Fixed installment loan
As the name implies, the fixed lump sum loan is always repaid in equal installments regardless of changes in the reference rate. If the reference rate changes, the loan period changes. The installments thus include interest expenses.
If the interest rate changes, the loan period changes.
A fixed installment loan is a variation of an annuity loan. Here, the change in interest rates is reflected in the change in the duration of the loan and not in the rise or fall of monthly installments.
In a repayment loan, the loan amount is repaid in equal installments, but the amount of the payment always varies with the interest rate. The difference with annuity loans is that the interest is always recalculated on the outstanding loan capital. The amount of the installment will thus vary with each installment, even if the reference rate remains the same.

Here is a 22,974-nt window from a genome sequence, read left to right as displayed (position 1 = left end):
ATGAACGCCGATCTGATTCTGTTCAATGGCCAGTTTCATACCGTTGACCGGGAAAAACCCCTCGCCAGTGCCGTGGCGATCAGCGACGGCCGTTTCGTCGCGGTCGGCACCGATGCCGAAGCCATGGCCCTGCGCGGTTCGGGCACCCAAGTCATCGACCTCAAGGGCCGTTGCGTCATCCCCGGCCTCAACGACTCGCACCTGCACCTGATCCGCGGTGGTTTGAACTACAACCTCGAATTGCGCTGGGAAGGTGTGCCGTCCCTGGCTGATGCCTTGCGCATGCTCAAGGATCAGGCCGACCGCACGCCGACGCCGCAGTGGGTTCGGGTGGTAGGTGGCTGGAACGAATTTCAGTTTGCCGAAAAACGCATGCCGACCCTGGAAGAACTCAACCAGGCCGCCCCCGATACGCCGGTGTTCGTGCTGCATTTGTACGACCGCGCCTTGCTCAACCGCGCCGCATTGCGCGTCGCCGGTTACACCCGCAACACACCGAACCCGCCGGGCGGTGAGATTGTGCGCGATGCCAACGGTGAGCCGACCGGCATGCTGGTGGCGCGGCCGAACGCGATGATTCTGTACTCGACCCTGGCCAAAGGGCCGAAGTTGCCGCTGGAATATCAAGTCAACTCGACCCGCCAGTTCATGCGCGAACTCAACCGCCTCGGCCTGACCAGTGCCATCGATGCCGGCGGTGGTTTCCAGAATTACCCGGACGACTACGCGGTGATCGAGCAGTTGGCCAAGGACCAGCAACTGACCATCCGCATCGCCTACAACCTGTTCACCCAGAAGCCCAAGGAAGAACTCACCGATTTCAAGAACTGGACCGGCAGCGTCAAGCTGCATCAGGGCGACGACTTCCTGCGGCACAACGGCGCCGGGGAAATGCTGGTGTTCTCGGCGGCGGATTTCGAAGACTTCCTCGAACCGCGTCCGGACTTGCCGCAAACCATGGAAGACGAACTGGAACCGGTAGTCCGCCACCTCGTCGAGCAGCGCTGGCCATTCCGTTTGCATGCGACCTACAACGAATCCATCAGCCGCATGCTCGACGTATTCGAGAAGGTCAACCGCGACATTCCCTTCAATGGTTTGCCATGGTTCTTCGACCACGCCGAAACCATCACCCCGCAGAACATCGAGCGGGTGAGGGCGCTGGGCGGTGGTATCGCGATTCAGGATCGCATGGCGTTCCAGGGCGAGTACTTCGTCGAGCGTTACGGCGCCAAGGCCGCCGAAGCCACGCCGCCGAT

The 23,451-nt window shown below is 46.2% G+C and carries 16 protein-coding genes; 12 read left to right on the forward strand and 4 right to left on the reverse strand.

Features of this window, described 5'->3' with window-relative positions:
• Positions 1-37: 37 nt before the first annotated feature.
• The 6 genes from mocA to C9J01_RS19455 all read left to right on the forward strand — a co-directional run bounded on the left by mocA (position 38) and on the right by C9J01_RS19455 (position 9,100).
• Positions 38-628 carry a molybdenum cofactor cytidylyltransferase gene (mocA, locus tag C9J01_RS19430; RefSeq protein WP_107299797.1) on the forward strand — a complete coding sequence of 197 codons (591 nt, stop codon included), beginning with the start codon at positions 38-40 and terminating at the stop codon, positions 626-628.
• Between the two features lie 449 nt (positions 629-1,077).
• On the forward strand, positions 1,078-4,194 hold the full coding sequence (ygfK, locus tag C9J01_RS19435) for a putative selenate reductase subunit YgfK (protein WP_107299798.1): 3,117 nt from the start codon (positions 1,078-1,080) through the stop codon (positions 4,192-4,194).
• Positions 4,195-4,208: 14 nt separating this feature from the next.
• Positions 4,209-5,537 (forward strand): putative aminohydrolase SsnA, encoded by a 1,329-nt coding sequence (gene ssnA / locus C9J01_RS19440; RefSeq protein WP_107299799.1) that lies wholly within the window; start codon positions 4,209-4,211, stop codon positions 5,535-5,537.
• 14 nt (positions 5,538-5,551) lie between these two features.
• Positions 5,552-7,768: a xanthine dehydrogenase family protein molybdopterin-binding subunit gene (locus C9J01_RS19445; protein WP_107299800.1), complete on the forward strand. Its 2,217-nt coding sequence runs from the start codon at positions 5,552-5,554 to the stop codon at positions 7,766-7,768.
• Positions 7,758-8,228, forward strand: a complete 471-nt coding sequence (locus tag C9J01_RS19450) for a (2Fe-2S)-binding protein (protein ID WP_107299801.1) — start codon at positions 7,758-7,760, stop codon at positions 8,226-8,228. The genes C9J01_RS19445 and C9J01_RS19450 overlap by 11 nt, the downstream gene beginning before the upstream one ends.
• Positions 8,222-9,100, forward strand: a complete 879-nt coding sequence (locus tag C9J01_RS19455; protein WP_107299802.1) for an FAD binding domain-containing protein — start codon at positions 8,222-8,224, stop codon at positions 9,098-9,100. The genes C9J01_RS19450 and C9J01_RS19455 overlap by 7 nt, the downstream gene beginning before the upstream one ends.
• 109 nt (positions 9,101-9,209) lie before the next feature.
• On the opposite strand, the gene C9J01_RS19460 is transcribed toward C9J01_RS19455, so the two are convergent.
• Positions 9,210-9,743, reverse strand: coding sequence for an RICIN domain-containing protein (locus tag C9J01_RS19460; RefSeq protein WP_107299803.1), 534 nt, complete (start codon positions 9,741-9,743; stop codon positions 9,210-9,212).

Unlike an annuity loan, the amount of money that comes out of your account in a flat-rate loan is always the same for each installment. If interest rates rise, the monthly installment will also rise.
Which repayment method is most profitable?
Annuity is often not the most affordable way of paying off a loan, because at the beginning of the repayment, most of the installment is just interest payments, and the loan is almost non-repayable.
An annuity loan will thus be more expensive than a flat-rate loan, where interest payments will decrease after each loan installment. In an annuity loan, the interest rate remains the same for each installment, since the interest cost is calculated on the full amount of the loan at the very beginning of the loan period.
In the case of consumer loans, the reference interest rate is fixed and is exactly the same as the one used for repayment. The installments are the same throughout the loan repayment period and the interest rate decreases as the main loan decreases.